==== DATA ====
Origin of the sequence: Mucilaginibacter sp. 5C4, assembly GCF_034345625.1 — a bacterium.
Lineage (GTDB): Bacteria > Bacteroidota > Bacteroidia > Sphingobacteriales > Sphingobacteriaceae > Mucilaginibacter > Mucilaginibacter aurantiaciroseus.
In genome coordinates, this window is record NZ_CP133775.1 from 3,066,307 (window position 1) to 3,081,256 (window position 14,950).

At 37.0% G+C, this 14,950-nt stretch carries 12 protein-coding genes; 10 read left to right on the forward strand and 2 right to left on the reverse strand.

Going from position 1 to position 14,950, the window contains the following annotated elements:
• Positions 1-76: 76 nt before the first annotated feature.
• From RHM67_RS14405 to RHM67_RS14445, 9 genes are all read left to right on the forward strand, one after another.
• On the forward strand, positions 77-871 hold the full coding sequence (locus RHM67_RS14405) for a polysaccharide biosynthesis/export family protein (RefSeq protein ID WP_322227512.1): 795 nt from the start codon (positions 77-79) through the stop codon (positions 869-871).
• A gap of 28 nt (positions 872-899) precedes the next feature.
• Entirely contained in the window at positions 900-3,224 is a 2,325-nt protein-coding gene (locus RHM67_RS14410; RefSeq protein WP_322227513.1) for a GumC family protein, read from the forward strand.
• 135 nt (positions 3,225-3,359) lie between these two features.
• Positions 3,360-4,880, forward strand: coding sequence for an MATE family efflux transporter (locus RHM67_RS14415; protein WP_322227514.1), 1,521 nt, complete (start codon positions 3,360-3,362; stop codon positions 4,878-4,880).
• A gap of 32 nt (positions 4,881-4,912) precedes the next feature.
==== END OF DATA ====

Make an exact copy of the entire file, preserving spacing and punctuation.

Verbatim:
Origin of the sequence: Mucilaginibacter sp. 5C4, assembly GCF_034345625.1 — a bacterium.
Lineage (GTDB): Bacteria > Bacteroidota > Bacteroidia > Sphingobacteriales > Sphingobacteriaceae > Mucilaginibacter > Mucilaginibacter aurantiaciroseus.
In genome coordinates, this window is record NZ_CP133775.1 from 3,066,307 (window position 1) to 3,081,256 (window position 14,950).

At 37.0% G+C, this 14,950-nt stretch carries 12 protein-coding genes; 10 read left to right on the forward strand and 2 right to left on the reverse strand.

Going from position 1 to position 14,950, the window contains the following annotated elements:
• Positions 1-76: 76 nt before the first annotated feature.
• From RHM67_RS14405 to RHM67_RS14445, 9 genes are all read left to right on the forward strand, one after another.
• On the forward strand, positions 77-871 hold the full coding sequence (locus RHM67_RS14405) for a polysaccharide biosynthesis/export family protein (RefSeq protein ID WP_322227512.1): 795 nt from the start codon (positions 77-79) through the stop codon (positions 869-871).
• A gap of 28 nt (positions 872-899) precedes the next feature.
• Entirely contained in the window at positions 900-3,224 is a 2,325-nt protein-coding gene (locus RHM67_RS14410; RefSeq protein WP_322227513.1) for a GumC family protein, read from the forward strand.
• 135 nt (positions 3,225-3,359) lie between these two features.
• Positions 3,360-4,880, forward strand: coding sequence for an MATE family efflux transporter (locus RHM67_RS14415; protein WP_322227514.1), 1,521 nt, complete (start codon positions 3,360-3,362; stop codon positions 4,878-4,880).
• A gap of 32 nt (positions 4,881-4,912) precedes the next feature.